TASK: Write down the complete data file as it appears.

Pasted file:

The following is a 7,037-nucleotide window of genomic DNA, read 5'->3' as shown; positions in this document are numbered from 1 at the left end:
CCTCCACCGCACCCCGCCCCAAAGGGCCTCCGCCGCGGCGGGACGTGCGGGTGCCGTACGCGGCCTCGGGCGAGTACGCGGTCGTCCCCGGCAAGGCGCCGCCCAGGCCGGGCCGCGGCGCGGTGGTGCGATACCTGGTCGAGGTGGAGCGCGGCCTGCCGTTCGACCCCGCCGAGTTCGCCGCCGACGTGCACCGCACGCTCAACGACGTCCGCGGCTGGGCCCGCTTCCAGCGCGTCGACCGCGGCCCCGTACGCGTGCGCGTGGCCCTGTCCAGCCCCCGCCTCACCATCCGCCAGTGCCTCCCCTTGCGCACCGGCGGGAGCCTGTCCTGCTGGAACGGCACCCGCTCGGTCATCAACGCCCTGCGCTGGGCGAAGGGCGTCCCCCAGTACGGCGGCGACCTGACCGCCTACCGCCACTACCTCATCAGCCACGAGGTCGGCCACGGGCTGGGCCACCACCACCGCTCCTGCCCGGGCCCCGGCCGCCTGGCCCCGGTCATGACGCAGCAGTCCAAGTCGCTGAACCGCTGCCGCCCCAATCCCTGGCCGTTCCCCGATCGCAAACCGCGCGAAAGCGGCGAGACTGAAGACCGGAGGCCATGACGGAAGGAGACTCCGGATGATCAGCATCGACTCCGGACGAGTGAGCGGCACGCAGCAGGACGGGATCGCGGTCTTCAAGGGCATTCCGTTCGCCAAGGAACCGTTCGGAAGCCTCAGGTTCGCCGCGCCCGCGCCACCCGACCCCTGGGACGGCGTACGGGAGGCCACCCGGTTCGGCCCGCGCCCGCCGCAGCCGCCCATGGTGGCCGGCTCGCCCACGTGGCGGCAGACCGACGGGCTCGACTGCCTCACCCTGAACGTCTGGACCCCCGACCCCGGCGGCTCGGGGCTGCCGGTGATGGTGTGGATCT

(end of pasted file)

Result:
The following is a 7,037-nucleotide window of genomic DNA, read 5'->3' as shown; positions in this document are numbered from 1 at the left end:
CCTCCACCGCACCCCGCCCCAAAGGGCCTCCGCCGCGGCGGGACGTGCGGGTGCCGTACGCGGCCTCGGGCGAGTACGCGGTCGTCCCCGGCAAGGCGCCGCCCAGGCCGGGCCGCGGCGCGGTGGTGCGATACCTGGTCGAGGTGGAGCGCGGCCTGCCGTTCGACCCCGCCGAGTTCGCCGCCGACGTGCACCGCACGCTCAACGACGTCCGCGGCTGGGCCCGCTTCCAGCGCGTCGACCGCGGCCCCGTACGCGTGCGCGTGGCCCTGTCCAGCCCCCGCCTCACCATCCGCCAGTGCCTCCCCTTGCGCACCGGCGGGAGCCTGTCCTGCTGGAACGGCACCCGCTCGGTCATCAACGCCCTGCGCTGGGCGAAGGGCGTCCCCCAGTACGGCGGCGACCTGACCGCCTACCGCCACTACCTCATCAGCCACGAGGTCGGCCACGGGCTGGGCCACCACCACCGCTCCTGCCCGGGCCCCGGCCGCCTGGCCCCGGTCATGACGCAGCAGTCCAAGTCGCTGAACCGCTGCCGCCCCAATCCCTGGCCGTTCCCCGATCGCAAACCGCGCGAAAGCGGCGAGACTGAAGACCGGAGGCCATGACGGAAGGAGACTCCGGATGATCAGCATCGACTCCGGACGAGTGAGCGGCACGCAGCAGGACGGGATCGCGGTCTTCAAGGGCATTCCGTTCGCCAAGGAACCGTTCGGAAGCCTCAGGTTCGCCGCGCCCGCGCCACCCGACCCCTGGGACGGCGTACGGGAGGCCACCCGGTTCGGCCCGCGCCCGCCGCAGCCGCCCATGGTGGCCGGCTCGCCCACGTGGCGGCAGACCGACGGGCTCGACTGCCTCACCCTGAACGTCTGGACCCCCGACCCCGGCGGCTCGGGGCTGCCGGTGATGGTGTGGATCT